The Battambang roads were in a decent shape. But they gradually deteriorated, as we came closer to this province’s border with neighboring Pailin.
If bridges existed, they were one-lane only. They appeared fairly old and were often enough missing completely. Japanese, Korean and German road constructing equipment was seen operating in a variety of places along the way.
Once we reached the northern part of Pailin province, all road making efforts ceded and our dust trail grew longer from the loose dirt of the road surface. Cars and trucks do keep a long distance in between them, to avoid the dust trails from vehicles ahead.
The houses were simply made along the way, wooden structures on concrete pillars, denote a possible flooding zone. Indeed, some dry riverbed nearby, may look totally different during the monsoon season.
In some larger village en route, I requested a pit stop. We had to relieve ourselves due to the bumpy road condition, the drivers posed for me in front of our vehicle here:
What looked like a regular roadside restaurant, was indeed one with the typical plastic furniture and several umbrellas to draw attention. We were allowed upon request to use their toilet facility out back.
The restaurant here had their own in-house butcher shop behind the seating area. Chopping noises attracted my interest, when my bladder business was done. A row of crude tables were covered each with some plastic fabric, in the heat of the day, some stringent strange smell was barely noticeable. They were preparing for a day of business out front and preparing their meats here. The only thing that gave me a slight shock was the fact, that they were slaughtering dogs here!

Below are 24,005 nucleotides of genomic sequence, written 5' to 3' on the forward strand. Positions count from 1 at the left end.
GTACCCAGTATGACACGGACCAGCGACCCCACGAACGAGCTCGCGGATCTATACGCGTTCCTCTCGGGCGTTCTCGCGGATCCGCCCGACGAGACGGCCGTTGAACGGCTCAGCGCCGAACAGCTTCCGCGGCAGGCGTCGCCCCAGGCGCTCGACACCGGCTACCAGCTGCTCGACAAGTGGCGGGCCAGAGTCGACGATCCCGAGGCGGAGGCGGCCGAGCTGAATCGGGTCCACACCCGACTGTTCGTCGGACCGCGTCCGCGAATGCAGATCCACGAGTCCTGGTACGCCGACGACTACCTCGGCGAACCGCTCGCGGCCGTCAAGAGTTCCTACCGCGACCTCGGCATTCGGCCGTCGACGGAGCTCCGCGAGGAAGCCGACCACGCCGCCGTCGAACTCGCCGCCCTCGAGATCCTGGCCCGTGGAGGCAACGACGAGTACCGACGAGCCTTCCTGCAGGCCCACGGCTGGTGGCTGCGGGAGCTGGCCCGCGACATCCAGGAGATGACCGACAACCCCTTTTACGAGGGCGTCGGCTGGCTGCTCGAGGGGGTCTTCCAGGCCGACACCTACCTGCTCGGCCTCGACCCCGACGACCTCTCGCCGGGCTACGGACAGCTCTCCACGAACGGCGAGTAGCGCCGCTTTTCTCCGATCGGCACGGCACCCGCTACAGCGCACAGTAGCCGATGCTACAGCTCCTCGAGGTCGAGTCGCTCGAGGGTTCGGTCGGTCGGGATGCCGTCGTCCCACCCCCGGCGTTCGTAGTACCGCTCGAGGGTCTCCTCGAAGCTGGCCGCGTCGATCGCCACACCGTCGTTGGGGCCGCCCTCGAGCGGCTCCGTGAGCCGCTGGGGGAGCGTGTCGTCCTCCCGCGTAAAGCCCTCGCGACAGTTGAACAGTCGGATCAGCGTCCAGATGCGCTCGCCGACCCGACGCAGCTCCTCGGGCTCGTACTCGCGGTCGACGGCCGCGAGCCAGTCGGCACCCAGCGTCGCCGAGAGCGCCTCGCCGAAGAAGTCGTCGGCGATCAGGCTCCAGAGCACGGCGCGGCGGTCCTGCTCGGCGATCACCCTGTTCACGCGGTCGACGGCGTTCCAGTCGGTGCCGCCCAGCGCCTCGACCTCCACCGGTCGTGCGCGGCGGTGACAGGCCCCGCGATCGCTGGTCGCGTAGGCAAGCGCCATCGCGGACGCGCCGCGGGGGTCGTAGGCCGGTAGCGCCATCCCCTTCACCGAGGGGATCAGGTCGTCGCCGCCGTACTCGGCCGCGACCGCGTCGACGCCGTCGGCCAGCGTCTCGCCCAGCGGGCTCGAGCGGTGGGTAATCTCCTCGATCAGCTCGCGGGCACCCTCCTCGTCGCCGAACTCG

Dog meat is nothing unusual in Asia. The poorer regions of Laos, Vietnam and Thailand and Cambodia are well known to serve dog meat. With Chinese and Korean folks topping even that, by eating any 4-legged protein, including cats, monkeys and rats.
I consider myself a dog friend and felt awkward. But for these poor folks here, their choices of any protein source is fairly limited. Pig and cattle farming hasn’t caught up here yet and I have witnessed dishes in Cambodia, made out of snakes, scorpions or even huge spiders. Communism gave them mass murderers, kid soldiers, killing fields and concentration camps – but no food, infrastructure improvements or civilization advances. Only land mines, that will maim innocent citizens and kids for another hundred years.
Nothing gives me the right to vent my anger or ridicule these villagers. They survived 30 hard years of war, followed by civil unrest. It probably took odd measures to come this far for them. Not 30 years ago, their people died in large numbers due to malnutrition, if not by landmines (this is the most densely mined area in Southeast Asia) or at the hand of a Khmer Rouge (the freak communists, that killed two million of the population of seven million here). Walking back to the waiting car, there was another dog still alive on the road. I hesitated a moment and had to resist picking him up and take him somewhere safe. He appeared friendly, but may be the subject of tomorrow’s menu here at this restaurant.
The road widened up and a few more villages were passed. The last leg of the journey was ahead now.
Under a blue December sky at temperatures exceeding 30° degrees (+86° Fahrenheit), the final 10 or 15 Kilometers were done on a single lane dirt track.
We arrived at our destination for the following 3 days in Pailin at the Psar Prom, where we were scheduled to meet with some more friends.